• An aerial view of Old Faithful erupting taken from Observation Point with the Old Faithful Inn to the side.

    Yellowstone

    National Park ID,MT,WY

Spring Visitation Up Nearly 11 Percent

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Date: June 5, 2009
Contact: Al Nash, 307-344-2015
Contact: Stacy Vallie, 307-344-2015

National Park Service
U.S. Department of the Interior

Yellowstone National Park
P.O. Box 168
Yellowstone National Park, WY 82190
   

FOR IMMEDIATE RELEASE
June 5, 2009                 09-036 
Al Nash or Stacy Vallie (307) 344-2015

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YELLOWSTONE NATIONAL PARK NEWS RELEASE
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Yellowstone Spring Visitation Up Nearly 11 Percent

After four months of declining or near flat visitation, Yellowstone saw a dramatic increase in visitors in May.

Over 260,000 people visited Yellowstone in May, up over 20 percent from last year’s levels. For the first five months of the year, nearly 360,000 people came through the park gates, a nearly 11 percent increase over the same period in 2008. Visitation figures for the first five months of the year are also up compared to the five-year average of just over 340,000 visitors.

Yellowstone Visitation

2009

2008

Change

January

24,770

26,864

-7.8%

February

28,355

33,557

-15.5%

March

17,317

19,147

-9.6%

April

24,831

24,433

+1.6%

May

261,763

217,938

+20.1%

Total Year-To-Date

357,036

321,939

+10.9%


Most of the park is inaccessible by automobile during the winter and early spring. May represents the first month most major park roads are open to wheeled visitor traffic and when visitor services begin to reopen for the busy summer season. 

The park’s East Entrance saw the greatest increase in visitation, up nearly 21 percent in May compared to the previous year. The West Entrance remains the park’s busiest, with nearly 115,000 visitors passing through the gate in May, up nearly 17 percent from 2008. The South and North entrances also showed impressive increases compared to last year’s levels.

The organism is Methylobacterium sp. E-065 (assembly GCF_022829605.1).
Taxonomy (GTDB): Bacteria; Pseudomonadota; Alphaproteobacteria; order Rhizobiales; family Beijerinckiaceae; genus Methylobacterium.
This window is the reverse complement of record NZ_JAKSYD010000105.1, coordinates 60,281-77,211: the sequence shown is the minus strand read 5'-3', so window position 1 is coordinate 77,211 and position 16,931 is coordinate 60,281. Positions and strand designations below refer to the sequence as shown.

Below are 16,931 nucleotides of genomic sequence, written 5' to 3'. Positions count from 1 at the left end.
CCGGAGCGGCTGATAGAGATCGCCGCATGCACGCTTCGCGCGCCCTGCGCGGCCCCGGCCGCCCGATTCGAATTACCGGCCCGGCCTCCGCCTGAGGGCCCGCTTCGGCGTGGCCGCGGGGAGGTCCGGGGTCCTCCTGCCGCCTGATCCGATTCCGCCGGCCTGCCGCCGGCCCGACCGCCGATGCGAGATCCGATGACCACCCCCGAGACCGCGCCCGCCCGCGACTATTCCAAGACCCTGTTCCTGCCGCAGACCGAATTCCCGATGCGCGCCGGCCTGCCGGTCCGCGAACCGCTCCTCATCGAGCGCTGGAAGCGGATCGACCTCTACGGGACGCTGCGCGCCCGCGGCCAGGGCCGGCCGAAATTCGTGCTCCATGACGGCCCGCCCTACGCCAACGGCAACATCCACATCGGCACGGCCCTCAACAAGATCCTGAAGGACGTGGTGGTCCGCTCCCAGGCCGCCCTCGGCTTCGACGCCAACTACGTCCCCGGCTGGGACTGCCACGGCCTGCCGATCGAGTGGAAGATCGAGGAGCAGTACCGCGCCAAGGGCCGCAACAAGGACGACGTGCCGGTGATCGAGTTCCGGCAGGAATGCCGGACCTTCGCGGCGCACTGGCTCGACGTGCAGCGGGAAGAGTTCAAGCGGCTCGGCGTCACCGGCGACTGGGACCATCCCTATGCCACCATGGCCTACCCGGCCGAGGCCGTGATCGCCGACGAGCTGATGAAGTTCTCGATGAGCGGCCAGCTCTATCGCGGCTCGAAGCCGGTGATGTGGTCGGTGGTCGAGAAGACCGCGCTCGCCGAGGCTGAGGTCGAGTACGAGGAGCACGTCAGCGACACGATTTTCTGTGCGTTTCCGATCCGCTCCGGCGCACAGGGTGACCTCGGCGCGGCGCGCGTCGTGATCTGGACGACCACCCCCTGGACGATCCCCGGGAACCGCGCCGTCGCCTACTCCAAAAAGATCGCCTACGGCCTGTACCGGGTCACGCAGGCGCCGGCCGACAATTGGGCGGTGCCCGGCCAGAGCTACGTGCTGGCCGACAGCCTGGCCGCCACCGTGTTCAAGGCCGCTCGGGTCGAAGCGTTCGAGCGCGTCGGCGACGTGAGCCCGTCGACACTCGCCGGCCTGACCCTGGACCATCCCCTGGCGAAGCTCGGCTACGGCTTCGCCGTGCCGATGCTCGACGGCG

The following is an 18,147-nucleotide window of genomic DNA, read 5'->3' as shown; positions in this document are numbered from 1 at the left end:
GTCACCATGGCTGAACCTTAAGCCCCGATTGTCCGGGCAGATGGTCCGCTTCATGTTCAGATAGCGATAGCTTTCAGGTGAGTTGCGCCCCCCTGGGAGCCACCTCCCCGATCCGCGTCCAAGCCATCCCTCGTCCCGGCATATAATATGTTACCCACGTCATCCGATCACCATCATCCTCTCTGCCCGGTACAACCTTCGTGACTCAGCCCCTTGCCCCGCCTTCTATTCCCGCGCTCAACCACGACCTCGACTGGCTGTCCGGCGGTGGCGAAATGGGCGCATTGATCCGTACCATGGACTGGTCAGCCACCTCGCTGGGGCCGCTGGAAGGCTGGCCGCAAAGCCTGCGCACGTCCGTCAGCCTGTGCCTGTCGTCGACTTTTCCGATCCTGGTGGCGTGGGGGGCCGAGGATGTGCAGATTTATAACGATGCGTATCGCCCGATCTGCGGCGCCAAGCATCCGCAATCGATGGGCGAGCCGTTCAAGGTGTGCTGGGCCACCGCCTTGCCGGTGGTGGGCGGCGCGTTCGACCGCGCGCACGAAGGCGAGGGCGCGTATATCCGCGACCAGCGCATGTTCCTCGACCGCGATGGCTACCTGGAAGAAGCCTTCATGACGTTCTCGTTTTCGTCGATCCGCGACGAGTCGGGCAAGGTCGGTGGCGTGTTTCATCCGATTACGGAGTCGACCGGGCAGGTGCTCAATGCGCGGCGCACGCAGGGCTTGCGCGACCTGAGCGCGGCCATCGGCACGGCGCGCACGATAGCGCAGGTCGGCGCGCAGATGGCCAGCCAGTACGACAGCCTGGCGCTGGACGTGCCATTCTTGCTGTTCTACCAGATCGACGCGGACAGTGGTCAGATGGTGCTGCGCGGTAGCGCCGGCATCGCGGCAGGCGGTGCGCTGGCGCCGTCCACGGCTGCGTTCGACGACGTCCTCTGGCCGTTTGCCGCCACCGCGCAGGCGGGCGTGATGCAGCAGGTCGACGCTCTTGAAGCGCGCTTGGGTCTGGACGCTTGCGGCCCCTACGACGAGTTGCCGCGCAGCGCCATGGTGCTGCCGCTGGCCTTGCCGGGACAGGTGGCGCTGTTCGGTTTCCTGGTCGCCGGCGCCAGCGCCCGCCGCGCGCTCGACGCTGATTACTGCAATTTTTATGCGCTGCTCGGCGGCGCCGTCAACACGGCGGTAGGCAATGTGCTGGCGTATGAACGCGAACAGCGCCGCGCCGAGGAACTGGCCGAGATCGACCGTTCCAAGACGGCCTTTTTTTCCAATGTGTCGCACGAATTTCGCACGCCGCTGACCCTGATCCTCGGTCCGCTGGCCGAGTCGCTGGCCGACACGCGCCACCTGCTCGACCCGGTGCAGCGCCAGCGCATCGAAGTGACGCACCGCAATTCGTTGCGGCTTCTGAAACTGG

Nice spring weather like the park experienced in May is typically reflected by stronger visitation numbers. An analysis of past visitation trends also indicates park visitation typically rebounds as the country begins to pull out of an economic downturn.

The winter and spring seasons represent a small but important portion of the park’s annual visitation, which topped the 3 million mark the last two years. In comparison, as many people will visit the park during two weeks in July as typically enter during the entire first five months of the year. 

Visiting the national parks remains a good value. A seven-day pass good for both Yellowstone and Grand Teton is just $25; a pass good for entrance to any national park for an entire year is just $80. Even better, the National Park Service is offering three fee-free weekends to encourage Americans to visit their national parks. The first is right around the corner: Father’s Day Weekend, June 20-21.

All communities near and on the way to Yellowstone are open all year, with local businesses offering a wide range of recreation opportunities.

Lots of information and help planning a visit to Yellowstone can be found on the park’s web site at http://www.nps.gov/yell

Information and reservations for in-park campgrounds and lodging is available by contacting Xanterra Parks & Resorts at 866-GEYSERLAND or online at http://www.travelyellowstone.com.

Information on lodging, camping, services, and activities near the park in the Montana communities of Gardiner, West Yellowstone, and Cooke City, is available by contacting their respective Chambers of Commerce or from Travel Montana at 800-847-4868 or http://visitmt.com.

Information on visiting the Wyoming communities of Cody and Jackson is available from their Chambers of Commerce, or by contacting Wyoming Travel and Tourism at 800-225-5996 or http://www.wyomingtourism.org.

- http://www.nps.gov/yell-

Did You Know?

Bison in Yellowstone.

There are more people hurt by bison than by bears each year in Yellowstone. Park regulations state that visitors must stay at least 25 yards away from bison or elk and 100 yards away from bears.